Spelled variously, one-time Albany resident John Crum probably was born after 1750. As more than one similarly named contemporary is at risk in the region, we seek defining information on the Albany resident's origins and path to Albany.
During the 1760s, the general surname (including Crom and Crumb) has been encountered in the part of the lower Manor settled mostly by Palatine Germans several decades earlier. Others (Krom) were encountered in records from Orange and Ulster counties. Perhaps, the contemporary settlement at "Crum Elbow" in Dutchess County has some relation to this individual. This sketch strives to focus on the life of the Albany resident of 1790.
Based on his supposed age, we expect to find information about him in the extraordinary records generated during the era of the American Revolution. That said, perhaps he was the "John Crum" who had not signed the Association in Haverstraw (Orange County) during the summer of 1775. A John Crum was listed on a roster the men in the Fifth Regiment of the New York Line commanded by Colonel Lewis Duboys. Yet another John Crum appears to have inhabited what became Montgomery County.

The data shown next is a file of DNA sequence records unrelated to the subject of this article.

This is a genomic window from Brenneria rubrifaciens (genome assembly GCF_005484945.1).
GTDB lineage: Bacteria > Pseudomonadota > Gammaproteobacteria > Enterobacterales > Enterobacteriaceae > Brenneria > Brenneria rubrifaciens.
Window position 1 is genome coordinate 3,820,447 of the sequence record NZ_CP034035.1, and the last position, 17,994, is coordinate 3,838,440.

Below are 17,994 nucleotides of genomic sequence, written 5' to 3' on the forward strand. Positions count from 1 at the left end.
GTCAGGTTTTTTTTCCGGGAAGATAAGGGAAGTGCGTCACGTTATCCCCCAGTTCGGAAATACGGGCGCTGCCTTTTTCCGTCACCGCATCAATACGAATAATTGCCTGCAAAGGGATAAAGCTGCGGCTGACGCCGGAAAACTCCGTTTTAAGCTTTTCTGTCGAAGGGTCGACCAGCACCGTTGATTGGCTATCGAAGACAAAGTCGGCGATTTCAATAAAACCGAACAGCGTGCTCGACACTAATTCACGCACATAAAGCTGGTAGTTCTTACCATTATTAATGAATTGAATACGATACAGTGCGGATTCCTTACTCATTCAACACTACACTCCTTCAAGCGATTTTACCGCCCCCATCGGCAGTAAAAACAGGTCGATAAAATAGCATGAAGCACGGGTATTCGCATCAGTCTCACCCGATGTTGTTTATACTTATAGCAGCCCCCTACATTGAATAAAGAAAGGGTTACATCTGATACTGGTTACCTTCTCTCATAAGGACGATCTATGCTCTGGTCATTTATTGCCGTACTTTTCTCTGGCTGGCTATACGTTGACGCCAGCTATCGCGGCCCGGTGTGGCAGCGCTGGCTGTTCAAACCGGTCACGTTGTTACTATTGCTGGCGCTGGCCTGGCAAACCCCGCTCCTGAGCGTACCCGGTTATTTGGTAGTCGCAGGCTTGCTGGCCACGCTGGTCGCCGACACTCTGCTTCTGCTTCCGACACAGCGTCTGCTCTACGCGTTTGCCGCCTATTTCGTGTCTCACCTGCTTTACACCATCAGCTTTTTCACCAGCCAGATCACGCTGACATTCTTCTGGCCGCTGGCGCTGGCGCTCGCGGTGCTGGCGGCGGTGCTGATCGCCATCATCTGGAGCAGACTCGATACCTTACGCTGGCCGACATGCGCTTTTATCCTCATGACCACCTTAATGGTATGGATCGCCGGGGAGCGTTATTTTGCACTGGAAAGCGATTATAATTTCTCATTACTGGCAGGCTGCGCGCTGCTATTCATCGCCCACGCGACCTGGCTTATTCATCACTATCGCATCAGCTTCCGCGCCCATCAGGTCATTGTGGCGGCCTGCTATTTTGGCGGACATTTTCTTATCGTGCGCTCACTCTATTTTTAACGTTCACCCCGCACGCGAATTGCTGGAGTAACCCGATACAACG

In 1788, his personal property was assessed under the house of either Anna Van Iveren or Casparus Pruyn - perhaps near 74 Pearl Street in the second ward.
In 1790, the household of "John Crom" in the second ward was listed on the Albany census with a female and three "other free people." At that time, no males were enumerated. Two years earlier, the second ward assessment valued the personal property of "John Crum" modestly within another household - probably on or near Pearl Street.
However, in 1800, the household of one "Jane Crum" with two young boys and two young girls and a women between 26 and 45 was enumerated on the census of the first ward - perhaps near what became South Pearl Street. Additionally, two other Crum-named households were listed on the city census. A year earlier, the first ward assessment valued the modest real and personal property of "John Crum" in that same general vicinity.
In general, we are puzzled over his varying representation on censuses and other community surveys.
After that, the life of the Albany John Crum has not been recovered as a result of our ongoing sweeps of the community and Internet-based records examined. Past diminishing returns, we move on for now!
Sources: The life of John Crum is CAP biography number 7740. This sketch is derived chiefly from family and community-based resources. Thought provoking perspectives on the family name appear online.
Pension: Yet another John Crum from Saratoga served in the Revolutionary army and died in 1789, Much later, his widow applied for a pension.
first posted 1/10/18; updated 2/24/18